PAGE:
While clearing up my office book shelf I stumbled upon a book I got during my ISAQB training. It’s written in German and called “Vorgehensmuster für Software Architektur” which translates to something like “Software Architecture Patterns”. It’s written by Stefan Toth, a well known software architect and consultant here in Germany.
After getting the book some years ago I read it and found it very useful. Somehow it landed on the book stack, being forgotten about until recently. After rediscovering it I took some time to read it again. I was surprised on how many ideas it planted into my daily worklife and how much of its patterns I actually used during the last years in my job as a software developer and architect.
I’ve read a lot of books, but I wanted to point out this book in particular. Here are some of the patterns I found most useful. They are all described in detail in the book, so go get it if possible for you:
- Keep quality factors in mind: Software is always a trade-off between software qualities. Qualities like security and usability contradict each other, so you have to factor them in right from the beginning. Toth is taking this into account during every phase of the project, beginning with requirements analysis.
- Keep everyone involved: Context is King, a developer that does not know in which project context he’s working will probably not create what he should. Everyone knows the picture with the swing on the tree project. Toth describes how all project members should be involved during the project. He shows a lot of methods like project and architecture reviews that help building up knowledge about the context.
- Last Responsible Moment: The concept of LRM and how to handle it is one of the key concepts in project management. After a bit of practice it comes naturally, and a good architect knows how to handle it. That’s not to say that a good in-depth analysis of this concept and how to tackle it does not help.
- Active Risk Management: Along with LRM comes risk management. What are the different types of risks and how to minimize them? The book categorizes risks and shows a handful of concepts about what can be done for each category.
- Architecture Reviews: There’s nothing better than to crowd-solve a problem. It’s extremely rewarding to finding the best solution together. Even better, you get a lot of knowhow-transfer and free training on top of it. This is especially true for architecture – in the past I found that basic architecture and software design are among the most critical parts of a project. If you have the possibility to get everyone on board during this part of the project you will probably not have to deal with miscommunication and out-of-context development later on.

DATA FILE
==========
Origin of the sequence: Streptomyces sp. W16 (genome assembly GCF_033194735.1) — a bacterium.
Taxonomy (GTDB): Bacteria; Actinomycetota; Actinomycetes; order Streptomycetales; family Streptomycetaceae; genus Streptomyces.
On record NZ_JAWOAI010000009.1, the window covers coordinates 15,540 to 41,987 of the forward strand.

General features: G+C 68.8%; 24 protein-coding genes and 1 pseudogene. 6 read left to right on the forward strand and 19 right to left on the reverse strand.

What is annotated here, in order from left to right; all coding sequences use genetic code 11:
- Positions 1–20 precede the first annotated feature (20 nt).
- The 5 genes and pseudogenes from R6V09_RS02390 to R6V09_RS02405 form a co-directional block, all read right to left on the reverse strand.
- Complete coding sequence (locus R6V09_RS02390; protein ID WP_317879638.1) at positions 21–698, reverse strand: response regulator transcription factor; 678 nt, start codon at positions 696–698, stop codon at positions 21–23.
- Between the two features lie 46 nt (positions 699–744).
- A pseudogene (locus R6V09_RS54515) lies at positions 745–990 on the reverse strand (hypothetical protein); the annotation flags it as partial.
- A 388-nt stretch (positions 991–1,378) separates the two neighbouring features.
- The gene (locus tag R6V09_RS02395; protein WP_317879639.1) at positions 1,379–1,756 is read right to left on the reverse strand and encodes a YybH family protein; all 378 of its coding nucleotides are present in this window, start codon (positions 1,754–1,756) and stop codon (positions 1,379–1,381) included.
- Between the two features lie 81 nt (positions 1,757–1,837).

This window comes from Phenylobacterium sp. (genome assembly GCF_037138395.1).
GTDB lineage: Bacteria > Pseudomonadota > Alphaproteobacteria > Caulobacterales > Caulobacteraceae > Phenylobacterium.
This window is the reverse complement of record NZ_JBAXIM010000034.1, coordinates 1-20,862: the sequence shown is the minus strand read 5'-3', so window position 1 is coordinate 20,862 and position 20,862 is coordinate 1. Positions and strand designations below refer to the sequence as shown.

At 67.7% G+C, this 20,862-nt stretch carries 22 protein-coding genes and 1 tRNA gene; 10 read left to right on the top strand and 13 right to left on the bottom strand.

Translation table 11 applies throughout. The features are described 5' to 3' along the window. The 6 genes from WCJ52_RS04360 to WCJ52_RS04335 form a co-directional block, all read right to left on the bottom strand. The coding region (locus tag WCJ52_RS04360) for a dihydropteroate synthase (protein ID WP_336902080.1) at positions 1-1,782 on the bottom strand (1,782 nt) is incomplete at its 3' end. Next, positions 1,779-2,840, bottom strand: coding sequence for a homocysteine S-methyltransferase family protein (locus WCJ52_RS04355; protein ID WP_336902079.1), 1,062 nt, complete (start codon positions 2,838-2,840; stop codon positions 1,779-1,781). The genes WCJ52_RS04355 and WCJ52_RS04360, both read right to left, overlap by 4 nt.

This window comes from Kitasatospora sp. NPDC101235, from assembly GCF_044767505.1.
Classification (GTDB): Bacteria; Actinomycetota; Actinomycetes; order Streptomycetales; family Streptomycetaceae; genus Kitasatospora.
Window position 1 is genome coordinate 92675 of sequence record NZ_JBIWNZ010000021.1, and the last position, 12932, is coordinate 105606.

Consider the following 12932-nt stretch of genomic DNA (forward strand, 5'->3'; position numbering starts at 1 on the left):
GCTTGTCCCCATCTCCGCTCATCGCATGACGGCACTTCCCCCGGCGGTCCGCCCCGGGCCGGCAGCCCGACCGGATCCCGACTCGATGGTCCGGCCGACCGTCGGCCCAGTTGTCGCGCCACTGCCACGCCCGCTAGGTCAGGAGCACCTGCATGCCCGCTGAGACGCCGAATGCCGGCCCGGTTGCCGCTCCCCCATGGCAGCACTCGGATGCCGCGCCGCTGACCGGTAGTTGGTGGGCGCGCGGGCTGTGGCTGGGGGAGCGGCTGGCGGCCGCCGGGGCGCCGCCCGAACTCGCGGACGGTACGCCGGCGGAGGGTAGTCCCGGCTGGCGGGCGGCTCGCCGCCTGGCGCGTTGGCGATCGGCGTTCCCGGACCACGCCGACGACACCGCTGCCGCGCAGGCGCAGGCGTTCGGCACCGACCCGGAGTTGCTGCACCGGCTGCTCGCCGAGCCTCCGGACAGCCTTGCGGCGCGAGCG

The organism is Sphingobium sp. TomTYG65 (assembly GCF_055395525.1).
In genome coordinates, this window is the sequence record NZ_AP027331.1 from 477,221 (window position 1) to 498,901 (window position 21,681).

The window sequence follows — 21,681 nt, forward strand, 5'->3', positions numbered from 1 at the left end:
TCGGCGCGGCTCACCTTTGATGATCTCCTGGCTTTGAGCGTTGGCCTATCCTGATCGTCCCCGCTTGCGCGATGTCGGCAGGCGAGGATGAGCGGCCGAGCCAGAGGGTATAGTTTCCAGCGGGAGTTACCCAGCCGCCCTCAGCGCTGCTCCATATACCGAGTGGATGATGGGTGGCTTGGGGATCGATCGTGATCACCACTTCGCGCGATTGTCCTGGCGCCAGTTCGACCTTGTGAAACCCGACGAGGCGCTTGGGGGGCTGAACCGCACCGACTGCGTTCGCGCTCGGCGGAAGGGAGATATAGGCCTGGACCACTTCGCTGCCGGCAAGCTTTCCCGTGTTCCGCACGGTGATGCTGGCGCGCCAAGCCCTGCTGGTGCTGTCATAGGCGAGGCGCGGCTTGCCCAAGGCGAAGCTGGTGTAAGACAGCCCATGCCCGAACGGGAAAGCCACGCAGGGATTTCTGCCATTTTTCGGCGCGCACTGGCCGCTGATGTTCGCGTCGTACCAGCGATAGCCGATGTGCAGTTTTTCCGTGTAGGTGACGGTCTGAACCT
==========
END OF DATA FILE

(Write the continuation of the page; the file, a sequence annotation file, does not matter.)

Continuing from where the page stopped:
- Use feedback and retrospectives: A good software development process consists of as much feedback opportunities as possible. You should always reflect on your past decisions and ideas, often you find better ideas that are still possible to be implemented. This goes for architecture, but also for process and the whole social stuff.
- Show your progress early: This is also related to the whole feedback topic – Show what you got and see what the customer and other stakeholders think about it. Be as transparent as possible in your development process, you’ll get feedback that otherwise would never reach you and cost you a lot of trouble later on.
- Root Cause Analysis: I see this way too often – A problem occurs and a developer fixes it right away, not thinking about the real root cause of the problem. Oftentimes only the currently visible symptom gets fixed, but the real reason for trouble stays in the system. With proper methods like the 5 Whys it is possible to get to the real issue and fix it once and for all.
I also found a few things that I always wanted to do, but never had the opportunity. The biggest of them are Architecture Katas. I think Katas can improve architectural thinking and collaboration in the dev team a lot. The book names the coding dojo of the clean code school. A short google also turned up this English site.